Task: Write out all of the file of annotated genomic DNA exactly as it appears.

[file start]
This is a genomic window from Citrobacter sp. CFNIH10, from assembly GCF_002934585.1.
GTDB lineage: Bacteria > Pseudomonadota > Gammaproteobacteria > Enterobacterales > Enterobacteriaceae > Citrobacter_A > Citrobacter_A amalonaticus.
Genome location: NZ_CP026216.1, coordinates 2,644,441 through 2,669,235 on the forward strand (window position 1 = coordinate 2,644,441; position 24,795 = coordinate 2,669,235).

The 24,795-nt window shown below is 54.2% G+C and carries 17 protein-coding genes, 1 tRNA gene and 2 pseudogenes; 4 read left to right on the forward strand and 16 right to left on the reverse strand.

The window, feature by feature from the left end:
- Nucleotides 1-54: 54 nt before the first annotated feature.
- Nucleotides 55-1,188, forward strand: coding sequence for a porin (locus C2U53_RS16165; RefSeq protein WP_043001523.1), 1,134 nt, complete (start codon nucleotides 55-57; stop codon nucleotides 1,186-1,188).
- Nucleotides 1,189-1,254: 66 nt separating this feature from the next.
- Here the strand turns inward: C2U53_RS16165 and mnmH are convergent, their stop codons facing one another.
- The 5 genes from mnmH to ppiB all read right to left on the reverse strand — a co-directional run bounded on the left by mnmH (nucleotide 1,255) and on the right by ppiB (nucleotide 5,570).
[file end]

This is a genomic window from Citrobacter sp. CFNIH10, from assembly GCF_002934585.1.
GTDB lineage: Bacteria > Pseudomonadota > Gammaproteobacteria > Enterobacterales > Enterobacteriaceae > Citrobacter_A > Citrobacter_A amalonaticus.
Genome location: NZ_CP026216.1, coordinates 2,644,441 through 2,669,235 on the forward strand (window position 1 = coordinate 2,644,441; position 24,795 = coordinate 2,669,235).

The 24,795-nt window shown below is 54.2% G+C and carries 17 protein-coding genes, 1 tRNA gene and 2 pseudogenes; 4 read left to right on the forward strand and 16 right to left on the reverse strand.

The window, feature by feature from the left end:
- Nucleotides 1-54: 54 nt before the first annotated feature.
- Nucleotides 55-1,188, forward strand: coding sequence for a porin (locus C2U53_RS16165; RefSeq protein WP_043001523.1), 1,134 nt, complete (start codon nucleotides 55-57; stop codon nucleotides 1,186-1,188).
- Nucleotides 1,189-1,254: 66 nt separating this feature from the next.
- Here the strand turns inward: C2U53_RS16165 and mnmH are convergent, their stop codons facing one another.
- The 5 genes from mnmH to ppiB all read right to left on the reverse strand — a co-directional run bounded on the left by mnmH (nucleotide 1,255) and on the right by ppiB (nucleotide 5,570).